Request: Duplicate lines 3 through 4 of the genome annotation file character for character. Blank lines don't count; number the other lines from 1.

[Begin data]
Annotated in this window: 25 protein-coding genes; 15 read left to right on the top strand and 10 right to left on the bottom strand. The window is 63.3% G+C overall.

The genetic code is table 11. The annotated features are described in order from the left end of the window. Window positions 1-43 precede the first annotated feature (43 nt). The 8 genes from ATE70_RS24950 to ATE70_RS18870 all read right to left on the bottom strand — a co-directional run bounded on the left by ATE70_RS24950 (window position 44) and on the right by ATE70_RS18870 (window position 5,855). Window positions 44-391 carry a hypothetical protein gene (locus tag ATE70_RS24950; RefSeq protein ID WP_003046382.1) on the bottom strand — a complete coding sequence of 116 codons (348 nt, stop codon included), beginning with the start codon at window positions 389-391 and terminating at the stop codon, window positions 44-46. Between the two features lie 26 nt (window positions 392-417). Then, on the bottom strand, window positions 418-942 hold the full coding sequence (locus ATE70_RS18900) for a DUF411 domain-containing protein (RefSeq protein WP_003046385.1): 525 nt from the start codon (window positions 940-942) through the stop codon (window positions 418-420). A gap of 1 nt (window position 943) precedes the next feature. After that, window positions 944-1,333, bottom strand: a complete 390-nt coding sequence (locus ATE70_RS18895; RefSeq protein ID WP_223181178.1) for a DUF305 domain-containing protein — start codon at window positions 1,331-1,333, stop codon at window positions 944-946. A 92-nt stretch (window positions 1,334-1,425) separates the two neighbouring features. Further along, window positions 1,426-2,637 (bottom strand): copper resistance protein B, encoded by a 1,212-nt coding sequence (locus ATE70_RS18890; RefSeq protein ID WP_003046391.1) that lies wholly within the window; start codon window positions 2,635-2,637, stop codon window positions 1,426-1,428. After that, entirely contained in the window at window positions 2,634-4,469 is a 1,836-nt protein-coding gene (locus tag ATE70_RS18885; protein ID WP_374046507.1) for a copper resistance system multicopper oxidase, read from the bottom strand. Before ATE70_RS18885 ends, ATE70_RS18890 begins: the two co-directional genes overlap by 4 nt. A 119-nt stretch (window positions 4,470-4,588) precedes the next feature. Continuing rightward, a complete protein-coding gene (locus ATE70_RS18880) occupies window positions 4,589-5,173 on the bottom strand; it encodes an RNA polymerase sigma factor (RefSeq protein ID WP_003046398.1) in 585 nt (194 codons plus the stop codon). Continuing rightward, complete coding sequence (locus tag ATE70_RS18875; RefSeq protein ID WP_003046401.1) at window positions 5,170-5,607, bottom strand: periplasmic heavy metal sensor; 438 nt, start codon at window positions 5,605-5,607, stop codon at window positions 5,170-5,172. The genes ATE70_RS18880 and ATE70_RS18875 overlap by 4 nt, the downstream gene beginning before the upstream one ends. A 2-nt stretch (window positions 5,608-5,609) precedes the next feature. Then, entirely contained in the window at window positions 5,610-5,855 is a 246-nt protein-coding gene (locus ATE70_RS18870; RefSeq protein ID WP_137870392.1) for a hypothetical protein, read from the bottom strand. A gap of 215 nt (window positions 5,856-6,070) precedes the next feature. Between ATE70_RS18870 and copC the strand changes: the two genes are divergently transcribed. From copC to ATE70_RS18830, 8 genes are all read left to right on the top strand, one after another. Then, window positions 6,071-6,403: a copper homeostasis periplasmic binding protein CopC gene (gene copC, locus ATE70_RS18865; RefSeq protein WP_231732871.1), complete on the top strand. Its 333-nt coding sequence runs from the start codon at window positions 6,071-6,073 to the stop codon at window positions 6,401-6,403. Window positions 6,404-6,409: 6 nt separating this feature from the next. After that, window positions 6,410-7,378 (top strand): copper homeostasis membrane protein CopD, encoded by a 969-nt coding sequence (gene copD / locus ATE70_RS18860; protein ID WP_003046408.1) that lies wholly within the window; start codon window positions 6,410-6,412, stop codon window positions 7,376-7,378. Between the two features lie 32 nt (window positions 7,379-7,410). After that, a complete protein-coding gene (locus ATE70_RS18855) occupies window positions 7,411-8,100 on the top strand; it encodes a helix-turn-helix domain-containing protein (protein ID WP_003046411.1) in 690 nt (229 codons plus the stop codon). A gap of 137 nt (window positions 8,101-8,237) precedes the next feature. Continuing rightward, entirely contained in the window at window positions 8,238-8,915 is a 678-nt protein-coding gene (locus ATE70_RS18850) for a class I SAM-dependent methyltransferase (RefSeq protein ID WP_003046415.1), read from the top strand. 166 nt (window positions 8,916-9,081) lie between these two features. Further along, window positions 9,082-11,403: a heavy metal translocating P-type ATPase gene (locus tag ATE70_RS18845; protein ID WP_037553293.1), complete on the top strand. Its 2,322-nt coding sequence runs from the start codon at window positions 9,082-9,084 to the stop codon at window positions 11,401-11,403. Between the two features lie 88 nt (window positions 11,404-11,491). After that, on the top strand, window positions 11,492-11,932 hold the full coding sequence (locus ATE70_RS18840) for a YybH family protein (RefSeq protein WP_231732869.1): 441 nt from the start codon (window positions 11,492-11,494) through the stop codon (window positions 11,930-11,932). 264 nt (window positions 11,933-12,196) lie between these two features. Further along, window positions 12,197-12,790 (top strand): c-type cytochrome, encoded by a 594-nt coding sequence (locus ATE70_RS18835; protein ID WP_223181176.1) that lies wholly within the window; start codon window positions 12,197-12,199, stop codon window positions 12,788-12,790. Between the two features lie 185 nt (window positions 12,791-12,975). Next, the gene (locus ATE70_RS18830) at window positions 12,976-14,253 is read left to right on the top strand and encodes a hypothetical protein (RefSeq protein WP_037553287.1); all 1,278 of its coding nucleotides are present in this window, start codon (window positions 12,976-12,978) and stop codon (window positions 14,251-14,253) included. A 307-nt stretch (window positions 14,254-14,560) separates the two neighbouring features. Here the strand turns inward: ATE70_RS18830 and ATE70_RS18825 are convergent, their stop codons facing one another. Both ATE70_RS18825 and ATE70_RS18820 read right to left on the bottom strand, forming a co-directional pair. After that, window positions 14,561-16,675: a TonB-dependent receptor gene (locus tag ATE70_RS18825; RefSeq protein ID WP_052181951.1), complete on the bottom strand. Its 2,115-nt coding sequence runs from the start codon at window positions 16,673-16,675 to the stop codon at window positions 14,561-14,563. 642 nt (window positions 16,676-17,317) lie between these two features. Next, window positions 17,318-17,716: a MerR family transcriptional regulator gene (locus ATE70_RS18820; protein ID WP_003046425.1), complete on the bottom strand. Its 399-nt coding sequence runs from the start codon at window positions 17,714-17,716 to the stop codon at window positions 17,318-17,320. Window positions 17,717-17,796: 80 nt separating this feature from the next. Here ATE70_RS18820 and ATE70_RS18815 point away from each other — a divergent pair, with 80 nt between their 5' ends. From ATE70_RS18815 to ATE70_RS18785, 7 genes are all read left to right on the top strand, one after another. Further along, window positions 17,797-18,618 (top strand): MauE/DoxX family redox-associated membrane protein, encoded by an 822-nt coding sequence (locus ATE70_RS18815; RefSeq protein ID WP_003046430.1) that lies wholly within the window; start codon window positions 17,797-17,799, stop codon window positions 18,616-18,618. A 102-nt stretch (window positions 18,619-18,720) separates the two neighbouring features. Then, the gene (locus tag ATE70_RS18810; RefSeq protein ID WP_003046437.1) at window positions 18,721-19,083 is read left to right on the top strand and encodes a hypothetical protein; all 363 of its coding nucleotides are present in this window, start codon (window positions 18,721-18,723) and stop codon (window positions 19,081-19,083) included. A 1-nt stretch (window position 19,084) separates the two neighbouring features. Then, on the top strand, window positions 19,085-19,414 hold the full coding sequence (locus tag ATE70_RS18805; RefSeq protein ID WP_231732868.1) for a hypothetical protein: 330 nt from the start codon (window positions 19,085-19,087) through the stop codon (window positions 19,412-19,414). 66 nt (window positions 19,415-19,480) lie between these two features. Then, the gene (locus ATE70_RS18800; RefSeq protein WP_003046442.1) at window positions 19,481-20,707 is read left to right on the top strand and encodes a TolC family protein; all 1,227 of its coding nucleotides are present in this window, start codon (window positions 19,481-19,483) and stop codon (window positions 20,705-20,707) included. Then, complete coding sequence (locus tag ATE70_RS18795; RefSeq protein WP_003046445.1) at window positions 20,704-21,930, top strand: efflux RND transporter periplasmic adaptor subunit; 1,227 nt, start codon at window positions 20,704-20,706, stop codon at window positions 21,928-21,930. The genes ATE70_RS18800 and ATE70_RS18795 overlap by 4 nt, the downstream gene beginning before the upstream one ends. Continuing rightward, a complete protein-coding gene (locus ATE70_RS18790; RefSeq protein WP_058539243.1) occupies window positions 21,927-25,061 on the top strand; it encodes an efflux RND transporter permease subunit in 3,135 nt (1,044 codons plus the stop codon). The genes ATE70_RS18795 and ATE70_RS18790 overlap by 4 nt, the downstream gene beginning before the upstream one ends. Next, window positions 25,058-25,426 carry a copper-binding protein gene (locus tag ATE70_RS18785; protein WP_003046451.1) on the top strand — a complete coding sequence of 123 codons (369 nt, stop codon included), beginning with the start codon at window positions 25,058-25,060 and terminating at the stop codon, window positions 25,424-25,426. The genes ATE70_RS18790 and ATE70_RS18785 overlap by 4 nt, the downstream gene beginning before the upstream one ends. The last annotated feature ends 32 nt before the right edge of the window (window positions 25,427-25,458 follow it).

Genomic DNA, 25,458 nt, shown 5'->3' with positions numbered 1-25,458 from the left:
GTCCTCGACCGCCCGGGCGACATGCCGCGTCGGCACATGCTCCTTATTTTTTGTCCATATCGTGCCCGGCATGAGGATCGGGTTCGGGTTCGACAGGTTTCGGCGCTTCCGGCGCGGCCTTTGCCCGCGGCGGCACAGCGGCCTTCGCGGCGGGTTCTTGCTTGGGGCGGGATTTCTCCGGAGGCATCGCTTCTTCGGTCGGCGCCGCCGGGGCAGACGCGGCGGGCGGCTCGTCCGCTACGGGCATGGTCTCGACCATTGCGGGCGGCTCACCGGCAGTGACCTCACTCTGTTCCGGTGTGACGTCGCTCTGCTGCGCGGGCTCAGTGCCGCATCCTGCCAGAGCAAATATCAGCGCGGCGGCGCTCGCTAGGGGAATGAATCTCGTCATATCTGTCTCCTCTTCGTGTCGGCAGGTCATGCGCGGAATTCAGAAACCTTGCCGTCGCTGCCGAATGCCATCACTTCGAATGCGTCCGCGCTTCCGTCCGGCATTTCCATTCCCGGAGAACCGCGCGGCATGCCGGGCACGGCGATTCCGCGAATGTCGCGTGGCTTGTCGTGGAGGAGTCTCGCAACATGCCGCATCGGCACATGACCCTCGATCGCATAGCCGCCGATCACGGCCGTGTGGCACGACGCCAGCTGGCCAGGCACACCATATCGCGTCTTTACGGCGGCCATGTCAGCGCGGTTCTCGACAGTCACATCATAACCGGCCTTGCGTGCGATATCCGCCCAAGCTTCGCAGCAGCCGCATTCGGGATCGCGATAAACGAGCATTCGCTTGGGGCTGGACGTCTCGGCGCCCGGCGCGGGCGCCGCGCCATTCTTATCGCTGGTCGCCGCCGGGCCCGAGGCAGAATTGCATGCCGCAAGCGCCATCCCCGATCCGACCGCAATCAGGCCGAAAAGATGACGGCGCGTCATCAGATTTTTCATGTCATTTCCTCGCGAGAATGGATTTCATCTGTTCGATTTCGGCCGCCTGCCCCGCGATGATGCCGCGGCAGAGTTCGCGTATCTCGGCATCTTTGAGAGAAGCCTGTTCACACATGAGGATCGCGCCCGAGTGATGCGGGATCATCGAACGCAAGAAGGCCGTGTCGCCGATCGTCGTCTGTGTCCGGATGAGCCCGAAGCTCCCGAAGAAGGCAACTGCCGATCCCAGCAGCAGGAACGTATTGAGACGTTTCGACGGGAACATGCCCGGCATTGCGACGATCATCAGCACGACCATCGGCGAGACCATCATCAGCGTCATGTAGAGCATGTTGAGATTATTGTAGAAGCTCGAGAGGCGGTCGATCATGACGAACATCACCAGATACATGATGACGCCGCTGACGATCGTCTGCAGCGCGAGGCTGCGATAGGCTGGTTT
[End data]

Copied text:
Genomic DNA, 25,458 nt, shown 5'->3' with positions numbered 1-25,458 from the left:
GTCCTCGACCGCCCGGGCGACATGCCGCGTCGGCACATGCTCCTTATTTTTTGTCCATATCGTGCCCGGCATGAGGATCGGGTTCGGGTTCGACAGGTTTCGGCGCTTCCGGCGCGGCCTTTGCCCGCGGCGGCACAGCGGCCTTCGCGGCGGGTTCTTGCTTGGGGCGGGATTTCTCCGGAGGCATCGCTTCTTCGGTCGGCGCCGCCGGGGCAGACGCGGCGGGCGGCTCGTCCGCTACGGGCATGGTCTCGACCATTGCGGGCGGCTCACCGGCAGTGACCTCACTCTGTTCCGGTGTGACGTCGCTCTGCTGCGCGGGCTCAGTGCCGCATCCTGCCAGAGCAAATATCAGCGCGGCGGCGCTCGCTAGGGGAATGAATCTCGTCATATCTGTCTCCTCTTCGTGTCGGCAGGTCATGCGCGGAATTCAGAAACCTTGCCGTCGCTGCCGAATGCCATCACTTCGAATGCGTCCGCGCTTCCGTCCGGCATTTCCATTCCCGGAGAACCGCGCGGCATGCCGGGCACGGCGATTCCGCGAATGTCGCGTGGCTTGTCGTGGAGGAGTCTCGCAACATGCCGCATCGGCACATGACCCTCGATCGCATAGCCGCCGATCACGGCCGTGTGGCACGACGCCAGCTGGCCAGGCACACCATATCGCGTCTTTACGGCGGCCATGTCAGCGCGGTTCTCGACAGTCACATCATAACCGGCCTTGCGTGCGATATCCGCCCAAGCTTCGCAGCAGCCGCATTCGGGATCGCGATAAACGAGCATTCGCTTGGGGCTGGACGTCTCGGCGCCCGGCGCGGGCGCCGCGCCATTCTTATCGCTGGTCGCCGCCGGGCCCGAGGCAGAATTGCATGCCGCAAGCGCCATCCCCGATCCGACCGCAATCAGGCCGAAAAGATGACGGCGCGTCATCAGATTTTTCATGTCATTTCCTCGCGAGAATGGATTTCATCTGTTCGATTTCGGCCGCCTGCCCCGCGATGATGCCGCGGCAGAGTTCGCGTATCTCGGCATCTTTGAGAGAAGCCTGTTCACACATGAGGATCGCGCCCGAGTGATGCGGGATCATCGAACGCAAGAAGGCCGTGTCGCCGATCGTCGTCTGTGTCCGGATGAGCCCGAAGCTCCCGAAGAAGGCAACTGCCGATCCCAGCAGCAGGAACGTATTGAGACGTTTCGACGGGAACATGCCCGGCATTGCGACGATCATCAGCACGACCATCGGCGAGACCATCATCAGCGTCATGTAGAGCATGTTGAGATTATTGTAGAAGCTCGAGAGGCGGTCGATCATGACGAACATCACCAGATACATGATGACGCCGCTGACGATCGTCTGCAGCGCGAGGCTGCGATAGGCTGGTTT